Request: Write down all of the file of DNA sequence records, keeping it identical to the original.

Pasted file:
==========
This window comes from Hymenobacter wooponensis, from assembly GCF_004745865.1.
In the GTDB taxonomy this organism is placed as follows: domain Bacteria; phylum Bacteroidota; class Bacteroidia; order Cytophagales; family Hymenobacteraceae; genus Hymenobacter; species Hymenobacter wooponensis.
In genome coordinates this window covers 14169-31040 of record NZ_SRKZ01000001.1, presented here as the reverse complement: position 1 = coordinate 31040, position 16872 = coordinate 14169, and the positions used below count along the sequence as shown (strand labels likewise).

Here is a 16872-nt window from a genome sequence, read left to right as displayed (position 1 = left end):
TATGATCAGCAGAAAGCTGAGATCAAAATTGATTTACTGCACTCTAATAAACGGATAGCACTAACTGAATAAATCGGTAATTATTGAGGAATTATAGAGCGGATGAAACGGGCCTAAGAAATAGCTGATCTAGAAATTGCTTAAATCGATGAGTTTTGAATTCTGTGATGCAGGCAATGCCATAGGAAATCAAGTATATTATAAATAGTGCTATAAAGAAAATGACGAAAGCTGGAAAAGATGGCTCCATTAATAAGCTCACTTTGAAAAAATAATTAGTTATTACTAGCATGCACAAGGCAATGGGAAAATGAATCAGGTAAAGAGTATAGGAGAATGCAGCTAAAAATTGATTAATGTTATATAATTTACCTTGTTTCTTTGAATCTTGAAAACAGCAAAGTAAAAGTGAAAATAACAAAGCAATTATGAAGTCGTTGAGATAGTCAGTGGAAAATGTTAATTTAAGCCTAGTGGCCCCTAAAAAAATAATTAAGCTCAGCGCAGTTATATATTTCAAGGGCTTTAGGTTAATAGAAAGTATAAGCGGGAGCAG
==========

This window comes from Hymenobacter wooponensis, from assembly GCF_004745865.1.
In the GTDB taxonomy this organism is placed as follows: domain Bacteria; phylum Bacteroidota; class Bacteroidia; order Cytophagales; family Hymenobacteraceae; genus Hymenobacter; species Hymenobacter wooponensis.
In genome coordinates this window covers 14169-31040 of record NZ_SRKZ01000001.1, presented here as the reverse complement: position 1 = coordinate 31040, position 16872 = coordinate 14169, and the positions used below count along the sequence as shown (strand labels likewise).

Here is a 16872-nt window from a genome sequence, read left to right as displayed (position 1 = left end):
TATGATCAGCAGAAAGCTGAGATCAAAATTGATTTACTGCACTCTAATAAACGGATAGCACTAACTGAATAAATCGGTAATTATTGAGGAATTATAGAGCGGATGAAACGGGCCTAAGAAATAGCTGATCTAGAAATTGCTTAAATCGATGAGTTTTGAATTCTGTGATGCAGGCAATGCCATAGGAAATCAAGTATATTATAAATAGTGCTATAAAGAAAATGACGAAAGCTGGAAAAGATGGCTCCATTAATAAGCTCACTTTGAAAAAATAATTAGTTATTACTAGCATGCACAAGGCAATGGGAAAATGAATCAGGTAAAGAGTATAGGAGAATGCAGCTAAAAATTGATTAATGTTATATAATTTACCTTGTTTCTTTGAATCTTGAAAACAGCAAAGTAAAAGTGAAAATAACAAAGCAATTATGAAGTCGTTGAGATAGTCAGTGGAAAATGTTAATTTAAGCCTAGTGGCCCCTAAAAAAATAATTAAGCTCAGCGCAGTTATATATTTCAAGGGCTTTAGGTTAATAGAAAGTATAAGCGGGAGCAG